Student Privacy in Education Research: 'It's Time' to Update Federal Laws
The House education committee tried to restart the long-delayed updates of federal laws governing education research and student data privacy at a Wednesday morning hearing that showed the deep tension between districts' need for strong, fast research and parents' concerns about data security.
"Education research can be a powerful tool to help our students, but that information should not come at the cost of a student's private and personal information," said Rep. Todd Rokita, R-Ind., the chairman of the subcommittee on early childhood, elementary, and secondary education.
Recent attempts to update federal law on the issue have failed to make it through either the House or Senate. Rokita noted that the Education Sciences Reform Act has not been reauthorized since 2002, and the Federal Education Rights and Privacy Act has never been reauthorized since its creation in 1974. "Frankly, most of our staff were not alive at that point, and even some of our colleagues were not alive at that point. It's time—it's more than time" to reauthorize federal privacy law, said Rep. Glenn Thompson, R-Pa.
As states work to implement the Every Student Succeeds Act, they need more support to develop and use high-quality research, according to Nathaniel Schwartz, the Tennessee education department's chief research and strategy officer. Schwartz said the state has used its longitudinal student databases and research grants from IES to build a Tennessee research-education partnership to examine policy and instructional questions. For example, the state used longitudinal student data linked to workforce data to find that high school dropouts in the state were averaging only $10,000 in annual income.
Schwartz called for more federal support for research partnerships and other efforts to build state and local capacity to do research. He noted that as of 2015, only 29 state education agencies had offices devoted to data analysis, with even fewer having full-time, in-house researchers.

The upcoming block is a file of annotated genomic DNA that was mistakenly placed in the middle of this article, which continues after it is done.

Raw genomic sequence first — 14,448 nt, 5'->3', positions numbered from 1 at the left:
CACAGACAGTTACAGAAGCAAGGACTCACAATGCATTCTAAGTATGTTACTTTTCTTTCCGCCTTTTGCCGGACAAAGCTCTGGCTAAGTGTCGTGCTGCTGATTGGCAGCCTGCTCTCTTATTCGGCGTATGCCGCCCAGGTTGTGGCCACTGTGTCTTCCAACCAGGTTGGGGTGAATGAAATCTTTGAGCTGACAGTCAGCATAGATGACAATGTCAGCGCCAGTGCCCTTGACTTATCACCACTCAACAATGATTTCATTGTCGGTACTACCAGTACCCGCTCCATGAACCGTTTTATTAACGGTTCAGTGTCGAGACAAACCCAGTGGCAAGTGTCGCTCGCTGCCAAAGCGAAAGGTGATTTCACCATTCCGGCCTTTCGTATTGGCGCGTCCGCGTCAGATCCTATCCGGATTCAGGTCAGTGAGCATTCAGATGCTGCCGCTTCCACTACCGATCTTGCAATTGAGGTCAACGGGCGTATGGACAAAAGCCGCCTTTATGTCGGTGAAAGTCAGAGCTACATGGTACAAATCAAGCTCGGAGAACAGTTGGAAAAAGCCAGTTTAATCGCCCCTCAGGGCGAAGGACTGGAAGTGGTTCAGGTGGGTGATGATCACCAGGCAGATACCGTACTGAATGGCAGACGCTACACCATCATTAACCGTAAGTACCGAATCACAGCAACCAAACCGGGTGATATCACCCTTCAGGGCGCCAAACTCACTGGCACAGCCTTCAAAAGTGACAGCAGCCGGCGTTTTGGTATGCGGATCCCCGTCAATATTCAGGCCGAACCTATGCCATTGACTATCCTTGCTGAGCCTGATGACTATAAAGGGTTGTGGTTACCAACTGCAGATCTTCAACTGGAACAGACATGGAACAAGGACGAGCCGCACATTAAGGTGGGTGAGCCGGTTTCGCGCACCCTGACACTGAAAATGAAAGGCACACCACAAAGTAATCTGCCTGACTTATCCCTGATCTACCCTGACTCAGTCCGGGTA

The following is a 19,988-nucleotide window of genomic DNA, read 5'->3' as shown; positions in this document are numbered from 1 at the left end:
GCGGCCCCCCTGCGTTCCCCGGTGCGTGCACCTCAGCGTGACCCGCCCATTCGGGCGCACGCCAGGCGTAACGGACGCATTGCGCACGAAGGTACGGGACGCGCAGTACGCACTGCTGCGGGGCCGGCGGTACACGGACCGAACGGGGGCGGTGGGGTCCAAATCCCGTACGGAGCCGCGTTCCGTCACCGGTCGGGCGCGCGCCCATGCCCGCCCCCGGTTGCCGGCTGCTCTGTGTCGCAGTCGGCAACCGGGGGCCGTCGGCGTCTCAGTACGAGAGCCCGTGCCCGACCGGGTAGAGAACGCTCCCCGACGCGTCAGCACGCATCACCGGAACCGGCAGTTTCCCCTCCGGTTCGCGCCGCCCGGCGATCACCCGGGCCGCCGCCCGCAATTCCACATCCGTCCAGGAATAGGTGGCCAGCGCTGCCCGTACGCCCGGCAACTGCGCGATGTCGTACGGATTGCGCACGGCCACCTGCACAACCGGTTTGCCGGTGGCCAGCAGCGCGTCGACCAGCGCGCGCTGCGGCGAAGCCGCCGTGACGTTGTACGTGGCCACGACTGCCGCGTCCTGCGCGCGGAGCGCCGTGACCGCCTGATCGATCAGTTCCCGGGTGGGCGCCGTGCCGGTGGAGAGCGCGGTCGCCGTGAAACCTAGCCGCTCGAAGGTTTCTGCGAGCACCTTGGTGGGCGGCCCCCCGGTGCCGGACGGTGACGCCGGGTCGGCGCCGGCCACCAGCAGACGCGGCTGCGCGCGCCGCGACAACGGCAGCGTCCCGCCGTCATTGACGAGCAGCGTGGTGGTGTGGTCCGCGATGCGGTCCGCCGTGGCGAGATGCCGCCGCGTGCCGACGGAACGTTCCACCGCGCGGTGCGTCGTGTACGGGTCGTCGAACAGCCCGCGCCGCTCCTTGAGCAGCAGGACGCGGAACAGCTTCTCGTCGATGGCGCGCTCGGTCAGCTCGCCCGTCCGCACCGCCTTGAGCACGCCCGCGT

Former IES director and Brookings Institution senior fellow Grover "Russ" Whitehurst agreed, and added that Congress should build more explicit support and authority for federal research and evaluations of education policies. "It would be easy for an administration that is displeased with certain products because they are off-message or simply because it has other priorities ... to cripple IES" with budget cuts," he said.
Student Privacy Issues
Rachael Strickland, co-founder of the Parent Coalition for Student Privacy, told lawmakers that "parents are not opposed to using data for research and education," but she warned that education data, particularly those linked among several agencies, remains at risk of hacking by outside groups or future use for reasons not initially planned. For example, she noted that last year, 13 percent of higher education institutes and several K-12 school districts experienced a ransomware attack, in which hackers encripted school data and called for money to return it.
Strickland also pointed to an audit by the Education Department's office of the inspector general that critiqued the Institute of Education Sciences earlier this year for not adequately screening its research contractors to make sure they protected student privacy in the data they used.
Yet Diane Whitmore Schanzenbach, the director of the Hamilton Project and a professor of education and social policy at Northwestern University, said researchers should help make parents and the public more aware of the security precautions that researchers already use. Schanzenbach, whose research often includes student data from the National Center for Education Statistics, noted that every research project she has worked on included detailed data protocols—up to "some data that I could only access on a standalone computer that was not connected to the internet and that was kept in a locked safe when I wasn't using it."
You can watch the full hearing below: